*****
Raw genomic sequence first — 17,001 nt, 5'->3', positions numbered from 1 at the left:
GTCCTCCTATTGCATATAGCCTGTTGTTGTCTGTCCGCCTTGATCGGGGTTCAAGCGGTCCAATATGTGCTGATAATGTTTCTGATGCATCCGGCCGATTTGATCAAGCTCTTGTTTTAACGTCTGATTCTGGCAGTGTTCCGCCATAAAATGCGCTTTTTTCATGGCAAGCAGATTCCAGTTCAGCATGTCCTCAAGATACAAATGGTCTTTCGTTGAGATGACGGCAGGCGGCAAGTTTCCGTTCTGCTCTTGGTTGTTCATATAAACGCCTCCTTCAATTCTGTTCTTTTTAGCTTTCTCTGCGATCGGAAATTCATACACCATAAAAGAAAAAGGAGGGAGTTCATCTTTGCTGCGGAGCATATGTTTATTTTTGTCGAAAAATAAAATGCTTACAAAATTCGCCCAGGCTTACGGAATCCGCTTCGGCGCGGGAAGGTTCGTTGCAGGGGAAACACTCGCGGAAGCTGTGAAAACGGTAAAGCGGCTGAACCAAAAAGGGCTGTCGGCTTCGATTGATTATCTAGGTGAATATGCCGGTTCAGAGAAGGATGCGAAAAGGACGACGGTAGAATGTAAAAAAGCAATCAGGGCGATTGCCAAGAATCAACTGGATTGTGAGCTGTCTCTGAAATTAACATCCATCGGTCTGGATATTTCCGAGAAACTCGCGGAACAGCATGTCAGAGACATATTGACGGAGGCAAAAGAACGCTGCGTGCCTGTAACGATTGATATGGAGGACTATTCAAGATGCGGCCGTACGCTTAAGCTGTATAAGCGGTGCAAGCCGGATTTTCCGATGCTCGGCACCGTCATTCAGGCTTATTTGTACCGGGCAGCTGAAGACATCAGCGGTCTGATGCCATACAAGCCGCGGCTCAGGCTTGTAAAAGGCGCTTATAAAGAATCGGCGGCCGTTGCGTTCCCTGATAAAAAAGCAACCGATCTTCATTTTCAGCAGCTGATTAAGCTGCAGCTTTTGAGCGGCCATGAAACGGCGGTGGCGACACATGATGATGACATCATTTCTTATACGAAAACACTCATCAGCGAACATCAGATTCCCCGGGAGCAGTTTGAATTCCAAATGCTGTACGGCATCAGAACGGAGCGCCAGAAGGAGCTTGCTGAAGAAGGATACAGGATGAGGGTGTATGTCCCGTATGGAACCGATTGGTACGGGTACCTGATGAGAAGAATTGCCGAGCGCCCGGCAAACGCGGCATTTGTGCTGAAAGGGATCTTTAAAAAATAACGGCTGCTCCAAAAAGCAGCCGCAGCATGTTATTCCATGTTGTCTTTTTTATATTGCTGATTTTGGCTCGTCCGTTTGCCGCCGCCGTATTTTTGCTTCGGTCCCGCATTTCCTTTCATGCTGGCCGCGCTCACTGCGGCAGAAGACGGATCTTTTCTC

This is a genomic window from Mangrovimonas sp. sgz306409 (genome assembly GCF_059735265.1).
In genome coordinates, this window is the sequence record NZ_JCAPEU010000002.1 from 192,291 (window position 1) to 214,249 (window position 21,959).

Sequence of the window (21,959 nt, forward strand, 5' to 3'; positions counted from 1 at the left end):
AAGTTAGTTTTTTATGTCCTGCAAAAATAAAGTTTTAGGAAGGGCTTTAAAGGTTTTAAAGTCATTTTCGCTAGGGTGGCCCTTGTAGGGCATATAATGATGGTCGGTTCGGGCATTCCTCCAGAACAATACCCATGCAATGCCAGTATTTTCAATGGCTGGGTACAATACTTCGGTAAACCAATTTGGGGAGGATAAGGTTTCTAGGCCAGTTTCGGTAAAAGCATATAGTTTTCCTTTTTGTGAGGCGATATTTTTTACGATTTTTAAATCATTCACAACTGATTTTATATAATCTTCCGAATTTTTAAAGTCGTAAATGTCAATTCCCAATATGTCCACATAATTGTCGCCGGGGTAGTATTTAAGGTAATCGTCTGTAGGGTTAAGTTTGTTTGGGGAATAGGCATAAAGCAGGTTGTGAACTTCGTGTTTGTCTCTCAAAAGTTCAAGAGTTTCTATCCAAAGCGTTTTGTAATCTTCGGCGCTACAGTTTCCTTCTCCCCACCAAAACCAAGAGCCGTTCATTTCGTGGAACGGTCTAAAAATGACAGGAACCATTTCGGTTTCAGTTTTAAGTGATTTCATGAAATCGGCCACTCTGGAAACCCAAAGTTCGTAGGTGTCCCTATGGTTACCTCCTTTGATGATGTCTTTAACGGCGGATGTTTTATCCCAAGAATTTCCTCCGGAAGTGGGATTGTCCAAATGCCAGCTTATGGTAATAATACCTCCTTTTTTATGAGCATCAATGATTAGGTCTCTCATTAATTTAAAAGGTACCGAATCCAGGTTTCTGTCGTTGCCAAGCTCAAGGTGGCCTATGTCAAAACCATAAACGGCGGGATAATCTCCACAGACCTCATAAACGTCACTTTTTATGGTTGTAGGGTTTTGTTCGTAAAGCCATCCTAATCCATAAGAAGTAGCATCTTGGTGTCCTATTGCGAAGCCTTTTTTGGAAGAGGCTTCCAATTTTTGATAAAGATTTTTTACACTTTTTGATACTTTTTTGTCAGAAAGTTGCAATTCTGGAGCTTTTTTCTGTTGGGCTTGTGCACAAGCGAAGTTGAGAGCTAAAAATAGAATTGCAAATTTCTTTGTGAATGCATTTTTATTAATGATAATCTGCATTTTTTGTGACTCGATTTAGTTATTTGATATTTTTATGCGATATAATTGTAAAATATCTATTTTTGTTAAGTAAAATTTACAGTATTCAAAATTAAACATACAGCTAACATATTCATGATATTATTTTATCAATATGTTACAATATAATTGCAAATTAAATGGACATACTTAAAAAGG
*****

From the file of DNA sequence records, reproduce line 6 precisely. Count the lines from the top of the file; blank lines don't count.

AAGTTAGTTTTTTATGTCCTGCAAAAATAAAGTTTTAGGAAGGGCTTTAAAGGTTTTAAAGTCATTTTCGCTAGGGTGGCCCTTGTAGGGCATATAATGATGGTCGGTTCGGGCATTCCTCCAGAACAATACCCATGCAATGCCAGTATTTTCAATGGCTGGGTACAATACTTCGGTAAACCAATTTGGGGAGGATAAGGTTTCTAGGCCAGTTTCGGTAAAAGCATATAGTTTTCCTTTTTGTGAGGCGATATTTTTTACGATTTTTAAATCATTCACAACTGATTTTATATAATCTTCCGAATTTTTAAAGTCGTAAATGTCAATTCCCAATATGTCCACATAATTGTCGCCGGGGTAGTATTTAAGGTAATCGTCTGTAGGGTTAAGTTTGTTTGGGGAATAGGCATAAAGCAGGTTGTGAACTTCGTGTTTGTCTCTCAAAAGTTCAAGAGTTTCTATCCAAAGCGTTTTGTAATCTTCGGCGCTACAGTTTCCTTCTCCCCACCAAAACCAAGAGCCGTTCATTTCGTGGAACGGTCTAAAAATGACAGGAACCATTTCGGTTTCAGTTTTAAGTGATTTCATGAAATCGGCCACTCTGGAAACCCAAAGTTCGTAGGTGTCCCTATGGTTACCTCCTTTGATGATGTCTTTAACGGCGGATGTTTTATCCCAAGAATTTCCTCCGGAAGTGGGATTGTCCAAATGCCAGCTTATGGTAATAATACCTCCTTTTTTATGAGCATCAATGATTAGGTCTCTCATTAATTTAAAAGGTACCGAATCCAGGTTTCTGTCGTTGCCAAGCTCAAGGTGGCCTATGTCAAAACCATAAACGGCGGGATAATCTCCACAGACCTCATAAACGTCACTTTTTATGGTTGTAGGGTTTTGTTCGTAAAGCCATCCTAATCCATAAGAAGTAGCATCTTGGTGTCCTATTGCGAAGCCTTTTTTGGAAGAGGCTTCCAATTTTTGATAAAGATTTTTTACACTTTTTGATACTTTTTTGTCAGAAAGTTGCAATTCTGGAGCTTTTTTCTGTTGGGCTTGTGCACAAGCGAAGTTGAGAGCTAAAAATAGAATTGCAAATTTCTTTGTGAATGCATTTTTATTAATGATAATCTGCATTTTTTGTGACTCGATTTAGTTATTTGATATTTTTATGCGATATAATTGTAAAATATCTATTTTTGTTAAGTAAAATTTACAGTATTCAAAATTAAACATACAGCTAACATATTCATGATATTATTTTATCAATATGTTACAATATAATTGCAAATTAAATGGACATACTTAAAAAGG